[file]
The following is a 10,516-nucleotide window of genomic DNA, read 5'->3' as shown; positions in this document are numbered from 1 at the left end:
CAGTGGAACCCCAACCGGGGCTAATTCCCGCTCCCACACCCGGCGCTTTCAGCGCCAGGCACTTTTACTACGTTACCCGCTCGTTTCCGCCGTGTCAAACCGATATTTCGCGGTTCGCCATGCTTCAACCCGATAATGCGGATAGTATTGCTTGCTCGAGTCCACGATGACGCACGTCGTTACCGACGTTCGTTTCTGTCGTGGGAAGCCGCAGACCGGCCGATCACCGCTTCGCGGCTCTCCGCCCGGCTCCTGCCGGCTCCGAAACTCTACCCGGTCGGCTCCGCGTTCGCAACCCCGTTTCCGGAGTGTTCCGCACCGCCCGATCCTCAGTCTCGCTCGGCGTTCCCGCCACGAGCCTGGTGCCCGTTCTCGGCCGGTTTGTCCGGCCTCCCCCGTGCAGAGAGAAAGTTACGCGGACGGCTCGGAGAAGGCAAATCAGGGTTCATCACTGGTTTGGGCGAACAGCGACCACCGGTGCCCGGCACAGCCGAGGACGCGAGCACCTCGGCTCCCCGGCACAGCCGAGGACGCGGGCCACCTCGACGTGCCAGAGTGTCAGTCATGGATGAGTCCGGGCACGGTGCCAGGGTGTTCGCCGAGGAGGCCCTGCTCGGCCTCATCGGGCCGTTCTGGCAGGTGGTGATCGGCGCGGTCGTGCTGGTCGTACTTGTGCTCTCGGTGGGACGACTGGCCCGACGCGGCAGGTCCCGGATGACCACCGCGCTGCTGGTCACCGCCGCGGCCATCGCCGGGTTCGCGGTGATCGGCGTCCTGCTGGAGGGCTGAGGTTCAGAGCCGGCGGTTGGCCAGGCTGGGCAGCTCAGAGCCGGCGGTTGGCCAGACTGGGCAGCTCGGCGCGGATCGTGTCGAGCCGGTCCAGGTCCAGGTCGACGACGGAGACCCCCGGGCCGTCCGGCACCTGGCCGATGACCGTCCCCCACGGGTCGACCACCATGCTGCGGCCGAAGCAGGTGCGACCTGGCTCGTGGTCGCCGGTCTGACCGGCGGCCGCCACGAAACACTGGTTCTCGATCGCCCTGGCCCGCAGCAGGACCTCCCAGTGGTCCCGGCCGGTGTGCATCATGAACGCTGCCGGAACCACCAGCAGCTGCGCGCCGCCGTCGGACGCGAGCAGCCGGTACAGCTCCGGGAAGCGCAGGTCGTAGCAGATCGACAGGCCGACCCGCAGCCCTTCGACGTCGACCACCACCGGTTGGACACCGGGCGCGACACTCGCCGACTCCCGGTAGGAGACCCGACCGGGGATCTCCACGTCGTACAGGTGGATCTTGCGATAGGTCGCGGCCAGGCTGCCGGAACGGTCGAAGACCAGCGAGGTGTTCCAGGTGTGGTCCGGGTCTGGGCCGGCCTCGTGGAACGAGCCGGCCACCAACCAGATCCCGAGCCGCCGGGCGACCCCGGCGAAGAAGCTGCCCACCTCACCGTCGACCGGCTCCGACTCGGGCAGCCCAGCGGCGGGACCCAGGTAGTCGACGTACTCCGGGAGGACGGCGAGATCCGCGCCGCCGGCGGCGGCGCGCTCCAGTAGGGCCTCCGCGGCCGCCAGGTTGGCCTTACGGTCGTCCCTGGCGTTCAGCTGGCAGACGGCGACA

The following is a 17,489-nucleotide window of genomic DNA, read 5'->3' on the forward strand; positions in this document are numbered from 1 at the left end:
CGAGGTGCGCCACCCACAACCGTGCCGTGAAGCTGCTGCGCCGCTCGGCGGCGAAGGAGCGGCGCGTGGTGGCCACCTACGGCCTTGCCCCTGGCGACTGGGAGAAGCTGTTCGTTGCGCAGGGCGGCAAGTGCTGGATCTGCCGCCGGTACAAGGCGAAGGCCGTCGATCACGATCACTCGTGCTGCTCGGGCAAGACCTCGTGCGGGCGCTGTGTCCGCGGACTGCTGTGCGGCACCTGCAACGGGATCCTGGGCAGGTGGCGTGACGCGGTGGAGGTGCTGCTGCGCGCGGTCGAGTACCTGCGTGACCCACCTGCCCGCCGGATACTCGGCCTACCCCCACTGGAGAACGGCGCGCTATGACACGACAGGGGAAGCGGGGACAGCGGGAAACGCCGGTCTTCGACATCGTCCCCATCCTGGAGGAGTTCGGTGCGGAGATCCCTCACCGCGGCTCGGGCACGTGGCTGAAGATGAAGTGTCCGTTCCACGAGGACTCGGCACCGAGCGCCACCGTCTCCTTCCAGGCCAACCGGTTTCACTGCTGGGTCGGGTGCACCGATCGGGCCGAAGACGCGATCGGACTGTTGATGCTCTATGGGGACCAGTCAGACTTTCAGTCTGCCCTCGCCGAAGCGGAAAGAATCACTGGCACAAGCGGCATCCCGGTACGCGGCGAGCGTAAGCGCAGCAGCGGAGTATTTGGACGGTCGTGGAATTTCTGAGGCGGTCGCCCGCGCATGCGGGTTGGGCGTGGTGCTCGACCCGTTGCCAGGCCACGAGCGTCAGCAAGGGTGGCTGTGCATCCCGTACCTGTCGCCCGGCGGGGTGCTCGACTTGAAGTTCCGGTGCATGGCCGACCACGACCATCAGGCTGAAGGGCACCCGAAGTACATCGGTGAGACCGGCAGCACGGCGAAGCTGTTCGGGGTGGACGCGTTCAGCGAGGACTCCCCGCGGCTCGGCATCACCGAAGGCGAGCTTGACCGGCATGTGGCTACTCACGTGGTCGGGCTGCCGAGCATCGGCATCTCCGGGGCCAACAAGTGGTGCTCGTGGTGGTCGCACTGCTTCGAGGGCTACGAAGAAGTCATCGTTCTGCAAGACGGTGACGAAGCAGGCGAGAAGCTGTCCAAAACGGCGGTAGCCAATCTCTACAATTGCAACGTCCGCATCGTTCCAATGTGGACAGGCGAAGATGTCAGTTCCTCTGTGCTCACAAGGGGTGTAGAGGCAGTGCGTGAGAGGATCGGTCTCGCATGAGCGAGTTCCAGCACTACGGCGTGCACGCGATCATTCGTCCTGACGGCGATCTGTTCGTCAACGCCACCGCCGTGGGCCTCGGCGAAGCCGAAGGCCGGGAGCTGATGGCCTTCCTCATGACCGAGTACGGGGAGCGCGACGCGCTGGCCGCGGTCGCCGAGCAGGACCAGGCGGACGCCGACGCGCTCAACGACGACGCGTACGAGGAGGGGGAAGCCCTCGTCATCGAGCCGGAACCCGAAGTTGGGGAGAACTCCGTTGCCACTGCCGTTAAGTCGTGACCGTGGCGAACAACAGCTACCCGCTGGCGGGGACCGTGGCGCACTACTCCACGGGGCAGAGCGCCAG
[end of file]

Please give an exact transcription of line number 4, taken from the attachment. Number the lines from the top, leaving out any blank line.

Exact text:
CGAGGTGCGCCACCCACAACCGTGCCGTGAAGCTGCTGCGCCGCTCGGCGGCGAAGGAGCGGCGCGTGGTGGCCACCTACGGCCTTGCCCCTGGCGACTGGGAGAAGCTGTTCGTTGCGCAGGGCGGCAAGTGCTGGATCTGCCGCCGGTACAAGGCGAAGGCCGTCGATCACGATCACTCGTGCTGCTCGGGCAAGACCTCGTGCGGGCGCTGTGTCCGCGGACTGCTGTGCGGCACCTGCAACGGGATCCTGGGCAGGTGGCGTGACGCGGTGGAGGTGCTGCTGCGCGCGGTCGAGTACCTGCGTGACCCACCTGCCCGCCGGATACTCGGCCTACCCCCACTGGAGAACGGCGCGCTATGACACGACAGGGGAAGCGGGGACAGCGGGAAACGCCGGTCTTCGACATCGTCCCCATCCTGGAGGAGTTCGGTGCGGAGATCCCTCACCGCGGCTCGGGCACGTGGCTGAAGATGAAGTGTCCGTTCCACGAGGACTCGGCACCGAGCGCCACCGTCTCCTTCCAGGCCAACCGGTTTCACTGCTGGGTCGGGTGCACCGATCGGGCCGAAGACGCGATCGGACTGTTGATGCTCTATGGGGACCAGTCAGACTTTCAGTCTGCCCTCGCCGAAGCGGAAAGAATCACTGGCACAAGCGGCATCCCGGTACGCGGCGAGCGTAAGCGCAGCAGCGGAGTATTTGGACGGTCGTGGAATTTCTGAGGCGGTCGCCCGCGCATGCGGGTTGGGCGTGGTGCTCGACCCGTTGCCAGGCCACGAGCGTCAGCAAGGGTGGCTGTGCATCCCGTACCTGTCGCCCGGCGGGGTGCTCGACTTGAAGTTCCGGTGCATGGCCGACCACGACCATCAGGCTGAAGGGCACCCGAAGTACATCGGTGAGACCGGCAGCACGGCGAAGCTGTTCGGGGTGGACGCGTTCAGCGAGGACTCCCCGCGGCTCGGCATCACCGAAGGCGAGCTTGACCGGCATGTGGCTACTCACGTGGTCGGGCTGCCGAGCATCGGCATCTCCGGGGCCAACAAGTGGTGCTCGTGGTGGTCGCACTGCTTCGAGGGCTACGAAGAAGTCATCGTTCTGCAAGACGGTGACGAAGCAGGCGAGAAGCTGTCCAAAACGGCGGTAGCCAATCTCTACAATTGCAACGTCCGCATCGTTCCAATGTGGACAGGCGAAGATGTCAGTTCCTCTGTGCTCACAAGGGGTGTAGAGGCAGTGCGTGAGAGGATCGGTCTCGCATGAGCGAGTTCCAGCACTACGGCGTGCACGCGATCATTCGTCCTGACGGCGATCTGTTCGTCAACGCCACCGCCGTGGGCCTCGGCGAAGCCGAAGGCCGGGAGCTGATGGCCTTCCTCATGACCGAGTACGGGGAGCGCGACGCGCTGGCCGCGGTCGCCGAGCAGGACCAGGCGGACGCCGACGCGCTCAACGACGACGCGTACGAGGAGGGGGAAGCCCTCGTCATCGAGCCGGAACCCGAAGTTGGGGAGAACTCCGTTGCCACTGCCGTTAAGTCGTGACCGTGGCGAACAACAGCTACCCGCTGGCGGGGACCGTGGCGCACTACTCCACGGGGCAGAGCGCCAG